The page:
The Everyday Athlete’s Recruiting Journey

Hearing about a D-I athlete who’s been there and done that can be overwhelming sometimes. It may seem like their NLIs were handed to them on a silver platter. In reality, each athlete’s recruiting journey matters and should be told. 

This information can lend our platform’s users expertise and insight into what has worked before, regardless of what level they compete at collegiately. 

At Signing Day Sports, we have partnered with professional athletes that have previously discussed their recruiting journeys on The Wire. But let’s get deeper. Let’s talk about players whose games may not be televised. Or athletes who may not have NIL partnerships lining up the moment they step on campus. 

Thousands of athletes have been able to make it to the collegiate ranks by putting themselves out there and taking matters into their own hands. Just because 247Sports doesn’t grant you a star rating, it doesn’t mean you can’t make it to the next level too. 

What can you do?

This is the question we asked users of the Signing Day Sport platform that have since graduated high school and moved on to playing collegiate sports at varying higher levels. 

Bradley Jones ‘22 | Trinity University | D-III

Bradley Jones knows what it takes to be recruited and his attitude shows it. Along with his College Station teammates, Jones made his way to the Class 5A D-1 championship game last winter with a spotless 15-0 record. 

The ensuing loss blemished an otherwise exemplary high school career that saw Jones commit to Trinity University at its conclusion. A championship game loss is often enough to make athletes question their drive to stay the course. Jones uses it as fuel:

“I can be doing a lot more,” he said. “I don’t want to hear every second that I am the best player in the world or that I will help a program win this many rings.”

Rather, Jones prefers to be pushed. He wants to be challenged to be better than the day prior. He’s motivated to outperform similar recruits. 

“You always have to elevate yourself. Be honest to yourself when asking if you’re doing enough,” Jones reiterated. 

Bradley Jones

Bradley Jones

From an athlete whose D-III recruiting journey seemed seamless, I asked him to talk about his experience with collegiate programs. Jones believes that in order for the typical high school athlete to find recruiting success, they need to look within. 

“First, ask yourself how committed you really are,” Jones says, echoing the same sentiment. “It’s important to recruit yourself. Take matters into your own hands, send out game film, and reach out to coaches. Sometimes you believe others are helping you when in reality, they aren’t.”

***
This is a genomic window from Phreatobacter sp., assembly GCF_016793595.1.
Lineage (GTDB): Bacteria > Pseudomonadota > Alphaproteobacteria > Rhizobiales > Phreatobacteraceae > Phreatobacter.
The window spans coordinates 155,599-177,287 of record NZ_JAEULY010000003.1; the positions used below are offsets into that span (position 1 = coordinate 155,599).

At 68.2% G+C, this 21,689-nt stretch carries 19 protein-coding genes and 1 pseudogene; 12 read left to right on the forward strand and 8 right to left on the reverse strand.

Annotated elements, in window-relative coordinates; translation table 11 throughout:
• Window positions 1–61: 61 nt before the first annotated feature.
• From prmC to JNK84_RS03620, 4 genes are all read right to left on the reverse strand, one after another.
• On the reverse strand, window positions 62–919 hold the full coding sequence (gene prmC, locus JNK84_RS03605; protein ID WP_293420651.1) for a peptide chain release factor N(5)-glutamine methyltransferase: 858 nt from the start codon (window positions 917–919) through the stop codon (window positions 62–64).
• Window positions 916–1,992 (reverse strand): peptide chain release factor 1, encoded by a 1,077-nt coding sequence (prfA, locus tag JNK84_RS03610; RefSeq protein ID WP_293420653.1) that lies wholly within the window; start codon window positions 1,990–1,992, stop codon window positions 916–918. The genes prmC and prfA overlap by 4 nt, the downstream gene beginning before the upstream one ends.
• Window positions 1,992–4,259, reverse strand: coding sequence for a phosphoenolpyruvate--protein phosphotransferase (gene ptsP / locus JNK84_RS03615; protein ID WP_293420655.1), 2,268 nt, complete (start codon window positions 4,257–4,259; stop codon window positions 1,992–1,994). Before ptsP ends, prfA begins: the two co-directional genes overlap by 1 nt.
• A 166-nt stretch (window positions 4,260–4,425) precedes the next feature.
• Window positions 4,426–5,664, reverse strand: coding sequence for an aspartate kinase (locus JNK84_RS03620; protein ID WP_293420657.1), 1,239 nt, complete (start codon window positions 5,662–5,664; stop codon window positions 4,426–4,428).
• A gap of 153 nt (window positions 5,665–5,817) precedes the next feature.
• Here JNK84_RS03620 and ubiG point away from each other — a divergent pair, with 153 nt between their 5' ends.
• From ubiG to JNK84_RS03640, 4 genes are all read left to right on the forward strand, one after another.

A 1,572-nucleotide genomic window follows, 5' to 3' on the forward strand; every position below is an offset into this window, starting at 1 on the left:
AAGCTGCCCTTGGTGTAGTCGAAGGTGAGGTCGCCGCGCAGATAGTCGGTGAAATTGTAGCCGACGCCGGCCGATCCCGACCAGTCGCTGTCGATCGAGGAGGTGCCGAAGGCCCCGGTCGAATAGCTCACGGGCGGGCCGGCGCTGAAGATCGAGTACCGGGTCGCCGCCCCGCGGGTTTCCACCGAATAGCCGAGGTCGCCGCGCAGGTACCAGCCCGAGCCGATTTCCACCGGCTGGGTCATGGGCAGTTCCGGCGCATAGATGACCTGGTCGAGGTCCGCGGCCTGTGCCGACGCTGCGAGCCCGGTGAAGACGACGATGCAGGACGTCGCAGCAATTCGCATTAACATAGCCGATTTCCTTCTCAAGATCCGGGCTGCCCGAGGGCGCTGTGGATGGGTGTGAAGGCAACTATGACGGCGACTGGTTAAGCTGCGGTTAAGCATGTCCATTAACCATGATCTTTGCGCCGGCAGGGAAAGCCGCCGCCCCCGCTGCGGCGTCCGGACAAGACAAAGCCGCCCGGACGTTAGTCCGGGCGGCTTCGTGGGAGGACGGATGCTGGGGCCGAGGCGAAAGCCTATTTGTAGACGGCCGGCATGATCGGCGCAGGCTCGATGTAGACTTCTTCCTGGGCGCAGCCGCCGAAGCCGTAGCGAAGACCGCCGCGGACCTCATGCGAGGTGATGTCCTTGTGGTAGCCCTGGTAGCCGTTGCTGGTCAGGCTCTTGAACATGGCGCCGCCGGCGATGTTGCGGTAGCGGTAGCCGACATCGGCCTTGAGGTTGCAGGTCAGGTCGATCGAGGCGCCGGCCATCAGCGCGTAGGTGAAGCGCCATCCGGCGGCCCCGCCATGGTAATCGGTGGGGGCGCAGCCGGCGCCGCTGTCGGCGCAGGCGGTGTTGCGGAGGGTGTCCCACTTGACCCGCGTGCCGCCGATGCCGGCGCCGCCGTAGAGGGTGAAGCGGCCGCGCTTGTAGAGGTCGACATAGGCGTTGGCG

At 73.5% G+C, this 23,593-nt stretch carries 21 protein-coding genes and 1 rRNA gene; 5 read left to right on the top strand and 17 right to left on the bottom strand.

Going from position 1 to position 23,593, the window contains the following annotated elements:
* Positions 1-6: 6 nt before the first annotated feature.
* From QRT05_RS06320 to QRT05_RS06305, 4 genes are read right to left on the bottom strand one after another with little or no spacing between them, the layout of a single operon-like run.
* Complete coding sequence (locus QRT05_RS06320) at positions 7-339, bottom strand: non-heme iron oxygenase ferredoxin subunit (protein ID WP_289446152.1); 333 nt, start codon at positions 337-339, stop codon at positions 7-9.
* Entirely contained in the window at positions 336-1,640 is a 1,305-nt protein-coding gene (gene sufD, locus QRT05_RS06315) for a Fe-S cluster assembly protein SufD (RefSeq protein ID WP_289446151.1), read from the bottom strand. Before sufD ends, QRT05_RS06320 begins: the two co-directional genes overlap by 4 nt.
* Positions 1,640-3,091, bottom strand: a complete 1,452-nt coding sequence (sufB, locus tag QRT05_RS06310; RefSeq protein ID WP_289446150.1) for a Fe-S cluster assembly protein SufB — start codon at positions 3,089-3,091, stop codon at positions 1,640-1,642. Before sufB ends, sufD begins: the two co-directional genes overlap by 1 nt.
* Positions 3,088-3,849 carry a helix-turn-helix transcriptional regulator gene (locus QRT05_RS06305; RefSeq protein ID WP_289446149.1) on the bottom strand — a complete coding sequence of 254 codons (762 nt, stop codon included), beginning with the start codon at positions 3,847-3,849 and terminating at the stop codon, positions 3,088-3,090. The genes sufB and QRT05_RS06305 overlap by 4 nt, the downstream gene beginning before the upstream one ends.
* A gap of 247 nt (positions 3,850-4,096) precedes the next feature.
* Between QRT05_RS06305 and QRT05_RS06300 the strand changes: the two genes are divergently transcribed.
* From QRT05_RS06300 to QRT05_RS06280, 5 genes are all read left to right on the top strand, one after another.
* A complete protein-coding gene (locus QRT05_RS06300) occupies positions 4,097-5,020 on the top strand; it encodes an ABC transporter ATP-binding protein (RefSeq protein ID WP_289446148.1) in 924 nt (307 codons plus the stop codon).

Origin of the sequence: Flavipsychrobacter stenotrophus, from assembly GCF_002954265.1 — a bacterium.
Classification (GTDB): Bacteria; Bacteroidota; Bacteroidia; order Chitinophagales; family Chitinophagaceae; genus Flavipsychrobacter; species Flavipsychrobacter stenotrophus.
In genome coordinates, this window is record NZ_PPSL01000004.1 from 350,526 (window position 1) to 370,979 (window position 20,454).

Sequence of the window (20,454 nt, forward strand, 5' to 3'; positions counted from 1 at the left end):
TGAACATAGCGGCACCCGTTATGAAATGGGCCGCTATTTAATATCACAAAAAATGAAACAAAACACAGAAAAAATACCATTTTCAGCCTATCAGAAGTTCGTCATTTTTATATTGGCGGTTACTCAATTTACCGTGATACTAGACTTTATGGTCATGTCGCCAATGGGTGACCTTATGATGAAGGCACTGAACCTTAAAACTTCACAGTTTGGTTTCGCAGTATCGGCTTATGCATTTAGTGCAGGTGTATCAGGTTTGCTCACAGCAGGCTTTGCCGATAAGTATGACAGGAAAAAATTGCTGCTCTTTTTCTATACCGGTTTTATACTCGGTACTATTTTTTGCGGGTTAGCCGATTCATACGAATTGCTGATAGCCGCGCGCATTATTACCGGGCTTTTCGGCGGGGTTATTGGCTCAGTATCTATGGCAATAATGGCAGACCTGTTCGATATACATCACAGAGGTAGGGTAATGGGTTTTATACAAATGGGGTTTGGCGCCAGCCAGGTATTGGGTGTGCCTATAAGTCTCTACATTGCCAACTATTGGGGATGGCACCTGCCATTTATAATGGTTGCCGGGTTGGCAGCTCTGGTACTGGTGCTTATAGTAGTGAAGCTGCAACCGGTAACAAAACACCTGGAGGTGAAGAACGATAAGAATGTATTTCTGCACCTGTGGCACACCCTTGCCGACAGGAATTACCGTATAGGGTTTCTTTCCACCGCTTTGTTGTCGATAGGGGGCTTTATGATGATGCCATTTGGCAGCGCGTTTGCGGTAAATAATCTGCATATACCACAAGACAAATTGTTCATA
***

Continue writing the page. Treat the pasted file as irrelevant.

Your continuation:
Some players have noted their concerns that lower division schools only show “interest” in the sense that they want certain players to come out for unofficial visits or camps/clinics. This can be beneficial to athletes who still need to be seen in the first place. However, for people who are already communicating with schools, the verbiage should be different, according to Jones. 

“I communicated daily with Trinity. They kept it real with me and informed me that they truly wanted me. They wanted me to experience the campus and stay with the team,” recounts Jones. 

This type of communication is a stepping stone in recruitment. Jones mentioned that the communication with Trinity felt different; almost as if their interest was legitimized through their straight-forward style.

Readers should be analyzing the ways that coaches and recruiters speak with them. Does it feel forced or automated? Luckily for Jones, it has worked in his favor.

Aden Ponce ‘22 | Texas Lutheran University | D-III

Aden Ponce, a recent high school graduate, was the the first athlete I had a chance to hear from. Ponce had no offers, and little attention from colleges as late as his senior year. By January, following his final season of high school football, he had a handful of offers and ended up committing to Texas Lutheran University to play football. 

“The recruiting process is a long mental and physical grind. That being said, you can’t let the fact that you haven’t received offers stop you from playing the game you love,” said Ponce. 

Aden Ponce

Aden Ponce

Aden is strong-minded. He didn’t allow anything to discourage him, and it paid off in the end. There’s lots to learn from a student-athlete who believes in themselves to this extent. Ponce took matters into his own hands from the beginning, and by doing so he put himself on the map.